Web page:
Politics is important and an important part of this discussion because politic affects many money issues. Tax laws can help or hinder you on your way to financial independence. Retirement plans offer tax advantages. The level of advantage is an inducement toward solvency.
My disdain for Trump doesn’t cloud my judgment because no matter how much I like or dislike a political leader I know some ideas they have will sit well with me and others less so. For example, I agree we needed tax reform. I’m not as excited the final result will allow for a long-term lower adjustment in rates, but since my crystal ball is cloudy on all future events I withhold judgment. Trump’s willingness (and last I heard a soon to be real event) to have a face-to-face discussion with Kim Jong-un is something I highly approve of. I also think Trump is more qualified on this one issue (face-to-face with Kim) than any president to ever deal with North Korea. I’ll withhold judgment, of course, but am guardedly optimistic. (As I read this aloud to Mrs. Accountant and Brooke I was informed the meeting will not take place. I hope Trump reconsiders. This is his strong suit.)
And then we realize the years have got behind us and the kiddos are finally adults.
After a slow start getting off dad’s couch, Heather has shown real maturity as she gains new friends in college. She is heading to China this summer with future plans of living permanently abroad. I wanted her to get off my couch, but I didn’t think she would travel so far away.
Heather works most Friday’s in my office. She is starting to miss more and more as she continues to spread her wings. She was coming home every weekend. Now she misses some weekends. Soon she’ll be gone for a month or longer and then. . .
Yeah, I miss my sweetie. A good parent teaches and then allows, even insists, their kids build a life of their own. Mom and dad are always there as a sounding board. However, flying is a solo sport. I gave them the tools. It is up to them now. I’d be a liar if I said my heart doesn’t flutter as I watch.
The New Kid in Town
For the Accountant household there are no new kids in town. The kids are all gone. Brooke is an adult now as she reaches for high school graduation and big plans of her own. She has no plans of moving out at this time. But before long the call will be heard and eventually answered. It is the way life is meant to be.
The house feels emptier without Heather around most of the time. She stays up really late (midnight or later) while Brooke and mom go to bed early (around 8). My bedtime is in between. I love the quiet time and house to myself for reading and writing. Yet, there is an emptiness causing me unease. I doubt it will ever go away.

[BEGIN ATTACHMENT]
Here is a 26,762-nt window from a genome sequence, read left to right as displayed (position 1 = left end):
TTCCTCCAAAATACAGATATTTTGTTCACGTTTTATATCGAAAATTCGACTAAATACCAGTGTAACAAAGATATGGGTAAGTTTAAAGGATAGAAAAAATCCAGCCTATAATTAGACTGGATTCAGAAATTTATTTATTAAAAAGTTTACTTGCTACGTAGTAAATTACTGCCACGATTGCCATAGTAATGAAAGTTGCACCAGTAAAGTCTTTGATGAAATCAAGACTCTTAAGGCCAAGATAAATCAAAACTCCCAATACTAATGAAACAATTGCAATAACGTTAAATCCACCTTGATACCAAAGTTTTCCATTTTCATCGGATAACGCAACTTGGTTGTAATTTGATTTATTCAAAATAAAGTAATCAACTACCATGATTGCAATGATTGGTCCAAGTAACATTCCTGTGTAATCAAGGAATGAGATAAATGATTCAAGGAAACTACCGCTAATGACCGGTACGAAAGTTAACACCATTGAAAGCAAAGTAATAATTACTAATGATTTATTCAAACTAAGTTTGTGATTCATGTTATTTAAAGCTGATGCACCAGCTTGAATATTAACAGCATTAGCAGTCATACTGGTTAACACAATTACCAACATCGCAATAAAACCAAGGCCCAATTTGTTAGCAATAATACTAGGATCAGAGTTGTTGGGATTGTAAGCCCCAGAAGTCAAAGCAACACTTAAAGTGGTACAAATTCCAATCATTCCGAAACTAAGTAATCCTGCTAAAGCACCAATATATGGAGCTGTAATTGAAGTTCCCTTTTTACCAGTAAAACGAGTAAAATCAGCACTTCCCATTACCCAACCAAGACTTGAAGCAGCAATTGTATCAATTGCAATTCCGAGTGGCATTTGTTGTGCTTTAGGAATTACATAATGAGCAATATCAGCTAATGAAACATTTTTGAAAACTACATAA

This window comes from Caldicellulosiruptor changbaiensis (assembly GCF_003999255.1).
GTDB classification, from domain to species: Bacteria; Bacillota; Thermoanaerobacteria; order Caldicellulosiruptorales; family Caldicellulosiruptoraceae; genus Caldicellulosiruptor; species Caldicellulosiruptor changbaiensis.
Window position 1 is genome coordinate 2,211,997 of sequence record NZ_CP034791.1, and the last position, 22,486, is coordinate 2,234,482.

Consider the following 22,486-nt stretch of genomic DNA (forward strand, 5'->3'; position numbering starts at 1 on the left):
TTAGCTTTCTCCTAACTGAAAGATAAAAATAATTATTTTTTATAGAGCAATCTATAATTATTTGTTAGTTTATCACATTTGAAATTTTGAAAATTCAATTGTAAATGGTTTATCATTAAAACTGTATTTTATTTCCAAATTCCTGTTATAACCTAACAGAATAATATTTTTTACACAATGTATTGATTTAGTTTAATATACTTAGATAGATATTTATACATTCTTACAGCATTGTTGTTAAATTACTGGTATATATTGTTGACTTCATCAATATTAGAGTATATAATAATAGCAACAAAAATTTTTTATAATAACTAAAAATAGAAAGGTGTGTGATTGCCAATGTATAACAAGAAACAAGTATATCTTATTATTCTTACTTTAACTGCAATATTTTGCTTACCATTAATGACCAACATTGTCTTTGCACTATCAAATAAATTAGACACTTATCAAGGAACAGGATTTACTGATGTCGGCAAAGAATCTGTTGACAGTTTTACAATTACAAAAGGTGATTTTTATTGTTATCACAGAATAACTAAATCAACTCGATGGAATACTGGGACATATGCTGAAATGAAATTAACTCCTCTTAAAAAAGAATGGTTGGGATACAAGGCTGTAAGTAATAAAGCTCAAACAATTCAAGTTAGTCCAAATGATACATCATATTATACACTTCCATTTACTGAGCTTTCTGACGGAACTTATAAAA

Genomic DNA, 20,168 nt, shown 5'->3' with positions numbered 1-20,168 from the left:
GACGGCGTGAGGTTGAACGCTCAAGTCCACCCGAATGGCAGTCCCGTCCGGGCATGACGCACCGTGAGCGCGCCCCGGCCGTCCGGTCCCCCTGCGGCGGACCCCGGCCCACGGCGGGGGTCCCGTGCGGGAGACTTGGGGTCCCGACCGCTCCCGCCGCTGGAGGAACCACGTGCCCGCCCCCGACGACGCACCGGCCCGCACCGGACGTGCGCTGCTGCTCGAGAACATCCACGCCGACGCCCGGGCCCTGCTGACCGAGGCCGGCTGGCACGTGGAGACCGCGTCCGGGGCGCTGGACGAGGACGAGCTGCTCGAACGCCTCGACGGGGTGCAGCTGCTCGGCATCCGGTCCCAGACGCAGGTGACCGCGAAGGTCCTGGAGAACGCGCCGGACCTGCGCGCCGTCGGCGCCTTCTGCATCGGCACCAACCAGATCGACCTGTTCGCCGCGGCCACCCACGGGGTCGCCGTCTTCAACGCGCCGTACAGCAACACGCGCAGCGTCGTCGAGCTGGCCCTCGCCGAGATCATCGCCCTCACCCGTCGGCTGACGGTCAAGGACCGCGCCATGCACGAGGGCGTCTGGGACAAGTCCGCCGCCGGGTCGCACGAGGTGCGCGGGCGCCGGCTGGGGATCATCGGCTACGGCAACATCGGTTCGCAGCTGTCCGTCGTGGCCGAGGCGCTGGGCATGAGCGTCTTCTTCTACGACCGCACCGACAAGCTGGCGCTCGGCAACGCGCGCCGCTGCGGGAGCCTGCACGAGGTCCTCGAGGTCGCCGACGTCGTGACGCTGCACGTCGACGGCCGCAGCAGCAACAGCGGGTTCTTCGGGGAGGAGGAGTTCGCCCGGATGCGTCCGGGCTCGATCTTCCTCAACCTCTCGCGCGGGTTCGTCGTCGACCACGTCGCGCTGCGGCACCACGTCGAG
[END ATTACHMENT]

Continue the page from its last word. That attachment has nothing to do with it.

I don’t regret the path I’ve chosen. Mrs. Accountant was better at staying at home than I ever was. Sue raised our girls with incredible patience. She has been a guiding angel for our children and her wayward husband. I can only imagine what she feels as the house grows quieter.
Whenever the girls had an event I was there. Except for 14 months I was self-employed my entire life. The drive which pushes me incessantly also knows when to back off. When it comes to family nothing is more important. I’d rather be poor in cash and rich in family than the other way around. Money is something nice to play with and fill time, but family is the real meaning of love and happiness. Family is what makes life worth living.
Tax season keeps me in the office long hours. Early in my career the office was our remodeled basement. Since 1995 I’ve enjoyed a storefront to escape to when practicing my passion. For nine months a year I am home a lot. Tax season is a nice reprieve for the family from a crazy dad. Then it’s time for the prodigal dad to return home.
The day is fast approaching when Mrs. Accountant and I can sit alone together and enjoy uninterrupted time. It’s a skill we haven’t had much time to practice. There is a sadness in the approaching moment.
I’ve always idolized older people who have the time to satiate the lust for learning. The ability to while away a day immersed in books appeals to me. I do also understand it is better to want than to have. It may prove difficult to concentrate when my thoughts keep straying to the years when my girls roamed the house.
I hope I don’t second-guess myself. That would lead to misery! I made the choices I made because I thought they were right at the time. There is no value in torturing myself with paths I didn’t take.
The lessons have been taught. All that remains is gentle support and guidance. It is a bittersweet joy raising children. Never once did I dream I would feel like this. Honestly, I can’t remember a time when I thought about the instant my last child would leave our home to live her own life. I never prepared because I was unaware of what should have been obvious.
Still, I have no regrets. I brought two fine young ladies to adulthood. For all my flaws they turned out darn good. There is no doubt Mrs. Accountant had a lot to do with it.
Even Pinky, our cat, sits in the front window more now. She stares to the distant horizon and chirps with thoughts I can’t even begin to imagine. Pinky probably feels it’s time for her to roam free too. She might also want to consider the difference between wanting and having.
Soon the house will be empty. Then I can start dating that young lady again I met oh so many years ago. No kids. We can dream again of our future.